Grazia Daily meets the man who WROTE THE BOOK ‘Street Style’

01 October 2010

Ravers, Goths, Mods, Teddy Boys, New Romantics, Rude Boys and so many MANY more subcultures have been immortalised in books, plays and films (Why, just think of the intricately stylised costumes of This Is England ’86, for example) OR documented in their modern day equivilants – blogs like Grazia’s Style Hunter, the Sartorialist or even Susie Bubble.


Covers stars - twins Chuka and Dubem a few years on!

Nowadays photographing ‘ordinary’ people is an accepted form of fashion documentation, but when Ted Polhemus picked up his camera back in the 80’s it was the beginning of the most well-known, widely read and addictive catalogue of the many tribes and sub groups there is – Street Style.

Now, it is being re-launched, with additional up-to-date photographs from the very brilliant PYMCA archive. Of course, you can’t launch a book without a party, so we headed off The Book Club in Shoreditch to raise a glass to this splendid project, admire the framed original prints from the book on the bar’s walls and best of all, queue up for a signature and chat with the author himself.  


Fred Butler and friends at the launch party

Grazia Daily: Hello! We LOVE your books. I read them all at College, and all the library copies always had pages falling out because people had read them so much!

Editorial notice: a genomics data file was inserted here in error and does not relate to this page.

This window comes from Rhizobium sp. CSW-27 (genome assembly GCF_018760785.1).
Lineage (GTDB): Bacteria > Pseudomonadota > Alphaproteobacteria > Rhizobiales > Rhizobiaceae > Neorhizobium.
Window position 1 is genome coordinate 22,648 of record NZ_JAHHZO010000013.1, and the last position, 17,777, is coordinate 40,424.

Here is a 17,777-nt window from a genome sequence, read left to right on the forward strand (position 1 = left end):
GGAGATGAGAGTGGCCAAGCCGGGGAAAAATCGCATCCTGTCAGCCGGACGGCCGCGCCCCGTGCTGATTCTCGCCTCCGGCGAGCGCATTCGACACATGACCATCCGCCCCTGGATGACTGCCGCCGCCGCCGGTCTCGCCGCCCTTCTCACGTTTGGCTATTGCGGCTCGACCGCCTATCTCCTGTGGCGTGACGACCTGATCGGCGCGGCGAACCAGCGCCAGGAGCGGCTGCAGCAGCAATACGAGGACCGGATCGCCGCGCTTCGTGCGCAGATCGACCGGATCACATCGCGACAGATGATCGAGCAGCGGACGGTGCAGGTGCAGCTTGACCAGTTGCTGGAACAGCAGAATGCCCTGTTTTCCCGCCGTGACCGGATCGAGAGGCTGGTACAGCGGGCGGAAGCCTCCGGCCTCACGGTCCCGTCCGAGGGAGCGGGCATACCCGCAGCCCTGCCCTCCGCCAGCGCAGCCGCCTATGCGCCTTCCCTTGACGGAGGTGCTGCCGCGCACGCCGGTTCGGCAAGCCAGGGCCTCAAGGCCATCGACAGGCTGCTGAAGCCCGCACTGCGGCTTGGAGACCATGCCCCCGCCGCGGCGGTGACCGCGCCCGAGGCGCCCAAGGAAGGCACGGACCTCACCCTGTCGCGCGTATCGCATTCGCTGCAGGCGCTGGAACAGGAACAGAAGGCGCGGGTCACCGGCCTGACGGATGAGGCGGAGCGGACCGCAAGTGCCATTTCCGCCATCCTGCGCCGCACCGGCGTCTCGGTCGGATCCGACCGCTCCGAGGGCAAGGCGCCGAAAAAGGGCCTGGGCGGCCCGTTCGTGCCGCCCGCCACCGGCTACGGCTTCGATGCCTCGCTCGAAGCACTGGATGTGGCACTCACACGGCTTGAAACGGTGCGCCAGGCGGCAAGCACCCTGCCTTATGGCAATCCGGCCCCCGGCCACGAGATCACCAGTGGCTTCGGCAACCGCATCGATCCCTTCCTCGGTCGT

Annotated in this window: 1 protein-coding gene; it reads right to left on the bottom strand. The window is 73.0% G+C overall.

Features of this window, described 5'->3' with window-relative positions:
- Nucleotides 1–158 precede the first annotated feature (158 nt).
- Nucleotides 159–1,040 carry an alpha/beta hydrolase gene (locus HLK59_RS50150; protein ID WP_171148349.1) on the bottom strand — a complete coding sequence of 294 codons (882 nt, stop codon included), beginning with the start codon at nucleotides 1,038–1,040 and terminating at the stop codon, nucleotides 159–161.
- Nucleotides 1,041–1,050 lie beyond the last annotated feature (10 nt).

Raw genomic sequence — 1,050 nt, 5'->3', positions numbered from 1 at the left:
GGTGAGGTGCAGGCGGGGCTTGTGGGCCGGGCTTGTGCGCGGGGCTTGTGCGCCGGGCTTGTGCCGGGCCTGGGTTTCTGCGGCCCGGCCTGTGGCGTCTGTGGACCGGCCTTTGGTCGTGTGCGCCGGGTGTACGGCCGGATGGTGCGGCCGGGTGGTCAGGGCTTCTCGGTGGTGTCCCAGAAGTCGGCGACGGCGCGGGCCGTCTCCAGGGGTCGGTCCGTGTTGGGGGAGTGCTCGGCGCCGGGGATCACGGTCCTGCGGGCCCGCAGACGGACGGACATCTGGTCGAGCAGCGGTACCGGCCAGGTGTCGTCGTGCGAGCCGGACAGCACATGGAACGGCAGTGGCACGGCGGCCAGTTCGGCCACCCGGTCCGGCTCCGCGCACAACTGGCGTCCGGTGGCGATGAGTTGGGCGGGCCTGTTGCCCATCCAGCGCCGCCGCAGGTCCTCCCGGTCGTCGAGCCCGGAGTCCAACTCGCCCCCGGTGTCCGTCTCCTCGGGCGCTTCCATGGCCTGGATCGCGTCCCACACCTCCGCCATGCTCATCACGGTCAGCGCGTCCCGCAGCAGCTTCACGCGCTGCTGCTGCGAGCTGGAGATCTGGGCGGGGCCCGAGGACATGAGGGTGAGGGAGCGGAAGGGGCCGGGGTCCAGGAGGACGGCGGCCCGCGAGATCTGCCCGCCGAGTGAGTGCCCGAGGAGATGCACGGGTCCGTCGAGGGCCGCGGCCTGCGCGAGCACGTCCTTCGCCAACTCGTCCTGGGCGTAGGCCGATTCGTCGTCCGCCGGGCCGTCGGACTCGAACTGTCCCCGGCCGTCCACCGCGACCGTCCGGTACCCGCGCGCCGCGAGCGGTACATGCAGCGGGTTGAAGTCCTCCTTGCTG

Ted Polhemus: Oh thank you! I always think that no-one ever reads them. I never believe it. I thought that people just looked at the pictures!

GD: Not at all, they are a great read!  Do you keep up with style blogs these days? Which ones are your favourites?

TP: Yes I do. My favourites are – which is street style from Helsinki in Finland,  I’m also very interested in what people are wearing in Zagreb, Tahron in Iran, Mexico and my friend has a great blog based in Buenos Aires, Argentina (We think it is this)

GD: What would you say are the biggest trends or style tribes to have come out of the last few years?

TP: When anybody asks me what is ‘the Next Big Thing’ I always say there will never ever ever be a next big thing. Nowadays its all about diversity, choice and possibility.

GD: So . . . after all those years of style searching, do you have a favourite location to go, or is your favourite place always the next one?

TP: I always want to be surprised. So, by definition, somewhere that has has the media spotlight shone on it always dies a bit. For example London. When somewhere becomes known for its street style I like to leave it alone for a bit. I want to go somewhere no one else is interested in or knows about.

- Naomi Attwood


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